Van Booy is a distinct voice in fiction today. Unsparingly direct, his prose delivers the full emotional force of his characters’ losses and redemptions, unmediated by argot or irony. Be warned before you read The Illusion of Separateness or any of his other books: things are going to get heavy.
It’s likely no surprise that a book with a title as philosophically insistent as The Illusion of Separateness gets a little heavy. What may be surprising is what a fast read it is despite the book’s seriousness. Clocking in at just over 200 pages, moving deftly in time and perspective, Van Booy’s latest novel kept me turning pages like a good mystery.
It’s the story of a chance encounter during World War II and the chain of connections set in place by a moment of mercy. From the fields of occupied France to England, Long Island, and Los Angeles, the plot weaves its way through the lives of half a dozen apparent strangers in demonstration of the book’s epigraph, a quote from the Zen Buddhist monk and peace activist Thich Nhat Hanh: “We are here to awaken from the illusion of our separateness.”
At rare moments, the book’s philosophy overpowers the prose, coming across as not just heavy but flat. Usually, though, the themes shine through the writing, never more powerfully for me than when John Bray’s bomber is shot down over France.
As he floats toward the dark continent, one foot throbbing “as though his heart had fallen into his boot,” John imagines the life he might never have the chance to live: “He might never see Harriet again. They were married but had not yet lived together as man and wife.”
Quoting the full catalogue of what he imagines out of context here would do the passage an injustice, because though it’s high on sentimentality, that sentimentality is undercut by dramatic irony. By this point in the book, we already know that he lives, and that the life he leads is something much larger than what he dreams during his descent and very different in its particulars.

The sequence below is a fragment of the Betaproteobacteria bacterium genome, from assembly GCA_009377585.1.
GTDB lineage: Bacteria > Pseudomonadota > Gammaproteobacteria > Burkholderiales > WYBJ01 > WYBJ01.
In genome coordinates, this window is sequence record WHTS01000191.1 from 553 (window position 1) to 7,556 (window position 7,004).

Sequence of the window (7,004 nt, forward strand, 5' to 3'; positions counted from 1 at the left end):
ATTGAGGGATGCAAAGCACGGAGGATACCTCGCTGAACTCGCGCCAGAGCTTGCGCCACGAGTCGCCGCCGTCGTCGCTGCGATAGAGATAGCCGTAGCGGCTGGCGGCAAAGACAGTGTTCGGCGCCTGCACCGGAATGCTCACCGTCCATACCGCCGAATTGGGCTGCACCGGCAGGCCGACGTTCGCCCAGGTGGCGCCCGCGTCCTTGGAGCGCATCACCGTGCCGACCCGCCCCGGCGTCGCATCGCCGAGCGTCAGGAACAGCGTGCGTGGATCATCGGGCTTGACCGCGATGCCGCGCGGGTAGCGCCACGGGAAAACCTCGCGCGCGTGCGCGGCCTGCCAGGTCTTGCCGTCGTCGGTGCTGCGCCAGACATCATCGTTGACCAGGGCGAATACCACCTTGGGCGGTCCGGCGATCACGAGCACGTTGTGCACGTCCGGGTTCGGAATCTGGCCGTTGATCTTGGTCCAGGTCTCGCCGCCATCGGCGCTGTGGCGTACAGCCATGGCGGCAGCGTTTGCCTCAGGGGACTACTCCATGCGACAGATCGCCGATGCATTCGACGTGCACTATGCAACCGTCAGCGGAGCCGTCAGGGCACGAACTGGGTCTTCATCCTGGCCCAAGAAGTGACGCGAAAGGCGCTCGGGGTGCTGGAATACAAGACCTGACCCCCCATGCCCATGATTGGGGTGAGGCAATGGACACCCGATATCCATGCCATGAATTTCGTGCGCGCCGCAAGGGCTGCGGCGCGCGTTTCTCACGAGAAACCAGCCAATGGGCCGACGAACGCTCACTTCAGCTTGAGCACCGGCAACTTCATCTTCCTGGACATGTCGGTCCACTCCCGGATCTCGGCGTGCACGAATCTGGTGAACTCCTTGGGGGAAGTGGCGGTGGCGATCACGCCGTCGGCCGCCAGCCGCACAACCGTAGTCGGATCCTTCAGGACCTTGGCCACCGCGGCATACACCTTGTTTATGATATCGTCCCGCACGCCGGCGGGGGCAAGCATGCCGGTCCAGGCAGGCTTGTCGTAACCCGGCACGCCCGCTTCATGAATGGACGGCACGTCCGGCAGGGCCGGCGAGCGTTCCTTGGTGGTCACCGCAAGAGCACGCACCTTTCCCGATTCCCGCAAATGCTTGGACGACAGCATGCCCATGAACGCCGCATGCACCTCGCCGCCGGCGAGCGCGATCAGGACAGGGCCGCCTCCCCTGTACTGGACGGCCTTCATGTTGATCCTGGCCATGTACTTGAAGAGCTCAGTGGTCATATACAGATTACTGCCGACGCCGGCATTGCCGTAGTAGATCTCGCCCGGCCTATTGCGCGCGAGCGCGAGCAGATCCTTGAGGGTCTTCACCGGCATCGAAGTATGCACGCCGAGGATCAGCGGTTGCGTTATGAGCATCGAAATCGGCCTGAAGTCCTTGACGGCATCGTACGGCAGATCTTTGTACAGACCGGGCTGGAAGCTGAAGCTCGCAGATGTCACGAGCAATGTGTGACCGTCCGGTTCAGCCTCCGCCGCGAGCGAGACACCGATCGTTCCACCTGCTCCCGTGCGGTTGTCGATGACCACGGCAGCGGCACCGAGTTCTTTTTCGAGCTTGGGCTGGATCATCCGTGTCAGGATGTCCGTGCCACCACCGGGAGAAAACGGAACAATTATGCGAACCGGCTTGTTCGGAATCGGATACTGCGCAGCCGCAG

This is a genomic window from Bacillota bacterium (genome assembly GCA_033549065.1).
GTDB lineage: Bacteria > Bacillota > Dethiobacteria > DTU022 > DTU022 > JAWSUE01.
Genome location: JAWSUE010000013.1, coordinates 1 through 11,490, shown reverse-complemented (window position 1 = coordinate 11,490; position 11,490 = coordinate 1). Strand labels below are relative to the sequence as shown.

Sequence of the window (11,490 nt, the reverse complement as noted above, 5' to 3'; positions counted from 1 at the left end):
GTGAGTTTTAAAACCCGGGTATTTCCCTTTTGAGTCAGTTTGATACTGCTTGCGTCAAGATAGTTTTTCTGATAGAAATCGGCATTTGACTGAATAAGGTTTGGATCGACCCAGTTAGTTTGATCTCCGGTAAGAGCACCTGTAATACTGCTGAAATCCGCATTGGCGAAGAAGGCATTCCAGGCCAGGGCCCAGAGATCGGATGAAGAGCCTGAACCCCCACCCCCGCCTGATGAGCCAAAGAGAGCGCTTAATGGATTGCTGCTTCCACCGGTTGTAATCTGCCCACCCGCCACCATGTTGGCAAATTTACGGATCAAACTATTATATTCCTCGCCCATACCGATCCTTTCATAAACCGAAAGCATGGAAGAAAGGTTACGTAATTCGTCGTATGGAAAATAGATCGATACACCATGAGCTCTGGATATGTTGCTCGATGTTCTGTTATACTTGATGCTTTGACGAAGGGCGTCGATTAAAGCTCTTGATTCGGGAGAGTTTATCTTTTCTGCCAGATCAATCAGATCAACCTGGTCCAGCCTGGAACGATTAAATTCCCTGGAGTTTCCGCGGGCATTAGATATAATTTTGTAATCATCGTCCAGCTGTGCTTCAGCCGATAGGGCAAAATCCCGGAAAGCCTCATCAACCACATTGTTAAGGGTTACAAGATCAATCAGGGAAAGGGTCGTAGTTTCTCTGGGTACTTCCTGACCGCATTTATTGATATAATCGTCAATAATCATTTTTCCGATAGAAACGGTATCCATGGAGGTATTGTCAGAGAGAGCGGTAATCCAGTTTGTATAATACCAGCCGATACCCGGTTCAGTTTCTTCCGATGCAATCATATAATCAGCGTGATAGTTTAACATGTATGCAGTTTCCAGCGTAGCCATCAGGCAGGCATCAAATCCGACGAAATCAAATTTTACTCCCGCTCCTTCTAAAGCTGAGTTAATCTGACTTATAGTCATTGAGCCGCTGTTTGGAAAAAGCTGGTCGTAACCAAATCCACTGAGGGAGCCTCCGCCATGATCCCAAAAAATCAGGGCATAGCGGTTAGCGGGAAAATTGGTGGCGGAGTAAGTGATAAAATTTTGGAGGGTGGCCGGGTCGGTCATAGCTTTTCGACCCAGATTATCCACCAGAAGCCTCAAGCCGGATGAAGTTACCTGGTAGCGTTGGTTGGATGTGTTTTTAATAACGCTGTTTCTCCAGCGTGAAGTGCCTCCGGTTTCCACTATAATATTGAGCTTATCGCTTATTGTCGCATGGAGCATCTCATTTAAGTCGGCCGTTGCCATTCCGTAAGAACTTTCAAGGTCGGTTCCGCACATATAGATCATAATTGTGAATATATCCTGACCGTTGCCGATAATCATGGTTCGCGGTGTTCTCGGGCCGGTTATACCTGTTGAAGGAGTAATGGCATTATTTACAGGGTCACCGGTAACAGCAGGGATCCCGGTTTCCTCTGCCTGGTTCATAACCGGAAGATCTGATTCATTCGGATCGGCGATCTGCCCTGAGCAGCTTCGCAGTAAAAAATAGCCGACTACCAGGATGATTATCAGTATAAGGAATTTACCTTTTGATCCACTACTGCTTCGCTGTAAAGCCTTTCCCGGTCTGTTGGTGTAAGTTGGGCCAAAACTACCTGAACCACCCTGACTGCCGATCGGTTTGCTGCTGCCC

He has, in a sense, committed an error, believing in a moment of terror that he could be cut out of his own life, that his life was somehow elsewhere, separate, waiting for him, never to return. But he returns to himself in the next sentence: “His life was here now in the dark, in the emptiness, drifting over Belgium or France. It no longer mattered where.”
Living in the present despite great uncertainty about the past or the future is a challenge common to the main characters composing the cast of The Illusion of Separateness. It’s only by accepting that uncertainty and forging ahead that they discover their past living in the present and the future unfolding before their eyes.
It’s an ambitious book, and it’s largely successful in living up to its lofty aims. Give it a shot if you’re looking for a thoughtful read that will hold your attention in the present and stick with you after the last page.